I’ve noticed a somewhat disturbing trend among some police procedural shows – especially ones like Cold Case and Criminal Minds – very often the victim of the crime was a shining spirit, a unique and special individual. It’s as though they are sending a subtle (or maybe unsubtle) message that to be special, to rise above the average is worthy of punishment. It’s reminiscent of slasher flicks in which the rowdy, promiscuous and out of control teens are killed but the virginal “good girl” is spared.
You can see this message reinforced on any schoolyard in the country (maybe even the world); the mob mentality. Whenever a child is different – smarter, “nerdy”, awkward, vulnerable, the pack turns on that child. They mock and ostracize the child. Some children learn to adapt and blend in order to survive. Others suffer and eventually snap resulting in horrific situations like Columbine or suicide. There are some who endure, convinced that they will reap the benefits of their unique gifts as they grow older. They are often called adaptive children. They can look at the most horrific situations and see the silver lining.
I sometimes ponder if this type of attitude towards those who are different is because they hold up a mirror to us and we don’t like what we see. In work situations, I’ve often seen it when a new employee full of new ideas and enthusiasm runs smack into the wall of apathy and dissatisfaction sometimes found in long-term employees. The newcomer is mocked and derided for being so optimistic. What is wrong with hopefulness and optimism? Nothing, unless you have already jettisoned yours. Why do resent someone else’s success? Because we see it as a negative commentary on our current status. Are we not as successful because we didn’t try as hard? Is it really all about being in the right place at the right time or knowing the right people? I’m not sure. What I know is that I often feel an initial flash of resentment and envy at someone else’s good fortunes. It doesn’t last and I usually acknowledge it but that doesn’t stop it from occurring.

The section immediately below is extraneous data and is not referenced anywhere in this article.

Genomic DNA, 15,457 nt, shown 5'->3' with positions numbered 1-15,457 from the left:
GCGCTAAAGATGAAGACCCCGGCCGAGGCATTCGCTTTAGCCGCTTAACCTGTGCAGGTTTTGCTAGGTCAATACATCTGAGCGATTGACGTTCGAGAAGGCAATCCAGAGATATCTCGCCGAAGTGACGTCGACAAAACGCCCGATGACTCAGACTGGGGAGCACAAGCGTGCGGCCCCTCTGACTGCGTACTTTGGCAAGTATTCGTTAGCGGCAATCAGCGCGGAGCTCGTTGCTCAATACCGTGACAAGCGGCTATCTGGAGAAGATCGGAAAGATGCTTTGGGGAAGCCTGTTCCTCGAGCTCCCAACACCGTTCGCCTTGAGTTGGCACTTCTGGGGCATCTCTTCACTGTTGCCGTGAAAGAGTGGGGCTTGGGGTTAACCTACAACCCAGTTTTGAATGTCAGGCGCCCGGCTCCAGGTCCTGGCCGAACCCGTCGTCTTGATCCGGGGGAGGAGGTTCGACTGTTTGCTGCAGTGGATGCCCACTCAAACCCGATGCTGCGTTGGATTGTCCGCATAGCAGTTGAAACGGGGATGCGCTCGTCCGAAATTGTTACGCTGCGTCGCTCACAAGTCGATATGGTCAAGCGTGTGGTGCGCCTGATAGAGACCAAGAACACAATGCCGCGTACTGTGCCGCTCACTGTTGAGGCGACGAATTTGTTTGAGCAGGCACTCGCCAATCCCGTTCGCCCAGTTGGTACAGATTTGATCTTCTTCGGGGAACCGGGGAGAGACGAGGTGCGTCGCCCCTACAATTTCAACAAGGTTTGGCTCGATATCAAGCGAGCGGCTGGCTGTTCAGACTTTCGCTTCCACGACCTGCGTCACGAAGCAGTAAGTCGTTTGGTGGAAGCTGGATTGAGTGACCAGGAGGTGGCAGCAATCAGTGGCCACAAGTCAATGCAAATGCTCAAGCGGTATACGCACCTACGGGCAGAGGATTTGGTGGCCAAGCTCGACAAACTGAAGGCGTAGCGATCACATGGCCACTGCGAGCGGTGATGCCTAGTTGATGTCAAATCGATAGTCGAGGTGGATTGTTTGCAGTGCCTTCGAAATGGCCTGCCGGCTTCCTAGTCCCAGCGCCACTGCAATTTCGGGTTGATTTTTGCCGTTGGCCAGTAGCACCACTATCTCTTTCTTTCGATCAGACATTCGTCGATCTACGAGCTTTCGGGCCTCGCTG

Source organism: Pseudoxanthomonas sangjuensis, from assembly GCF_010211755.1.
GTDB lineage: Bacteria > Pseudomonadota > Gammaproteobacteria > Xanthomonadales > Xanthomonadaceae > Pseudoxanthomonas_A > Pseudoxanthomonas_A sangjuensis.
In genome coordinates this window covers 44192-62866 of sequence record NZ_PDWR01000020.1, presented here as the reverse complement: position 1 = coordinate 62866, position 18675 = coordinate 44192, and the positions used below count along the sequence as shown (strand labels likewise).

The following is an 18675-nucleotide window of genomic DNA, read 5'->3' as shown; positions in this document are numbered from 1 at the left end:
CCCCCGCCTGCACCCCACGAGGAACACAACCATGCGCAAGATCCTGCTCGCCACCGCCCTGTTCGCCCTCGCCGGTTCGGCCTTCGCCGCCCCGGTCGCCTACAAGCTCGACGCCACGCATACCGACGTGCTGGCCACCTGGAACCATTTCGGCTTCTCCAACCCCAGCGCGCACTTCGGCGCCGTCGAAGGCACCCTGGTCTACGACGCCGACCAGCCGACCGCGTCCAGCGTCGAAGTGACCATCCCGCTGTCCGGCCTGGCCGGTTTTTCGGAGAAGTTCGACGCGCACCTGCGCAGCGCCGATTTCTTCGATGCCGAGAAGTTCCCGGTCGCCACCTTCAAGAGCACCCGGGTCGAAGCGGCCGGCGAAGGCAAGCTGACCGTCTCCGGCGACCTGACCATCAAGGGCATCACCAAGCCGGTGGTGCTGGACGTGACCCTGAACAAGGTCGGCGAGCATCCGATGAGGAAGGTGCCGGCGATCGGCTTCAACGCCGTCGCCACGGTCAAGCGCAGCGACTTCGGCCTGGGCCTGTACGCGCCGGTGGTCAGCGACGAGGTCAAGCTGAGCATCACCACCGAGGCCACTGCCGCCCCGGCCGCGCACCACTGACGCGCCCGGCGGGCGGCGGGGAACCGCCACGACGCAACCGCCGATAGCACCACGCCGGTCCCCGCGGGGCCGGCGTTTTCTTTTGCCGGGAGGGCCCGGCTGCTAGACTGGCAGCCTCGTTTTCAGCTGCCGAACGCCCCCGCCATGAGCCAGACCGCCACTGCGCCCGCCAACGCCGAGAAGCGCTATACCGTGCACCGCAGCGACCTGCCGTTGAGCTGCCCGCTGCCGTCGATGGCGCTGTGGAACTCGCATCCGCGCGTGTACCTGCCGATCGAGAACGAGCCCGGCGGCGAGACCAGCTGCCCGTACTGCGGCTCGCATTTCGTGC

Sometimes even the targets of this type of bullying can become bullies and ostracize peers if the circumstances are right. Have you ever seen a group of artistic students who mock the jock who wishes to participate in their activity? Or the “nerds” who mock the popular beauty queen? Is this a defense mechanism or revenge for past moments of ostracism? I’m not sure. This is certainly a much more complex topic than I can address within the confines of this blog.
What I do know is that I’ve caught myself doing it. When I attend events like the Tarot School’s Readers Studio, I have noticed that the larger the group, the most I self-select with whom I interact. I become more clique-ish and clubby. If I catch myself doing this I often make efforts to stop the behavior but it is usually so unconscious that I don’t realize it. It’s not an aspect of my personality of which I am proud. In fact It’s something I wish to minimize or eliminate altogether.
I would like to challenge anyone reading this blog post – let’s eliminate this tendency to mock or ostracize those who are different from us. Children are not the only ones who bully – adults are just more subtle about it. Let’s try to minimize this shadow in the world and teach children by our own examples. Reach out to someone who is different from you. Who knows maybe you’ll learn something transformative from them.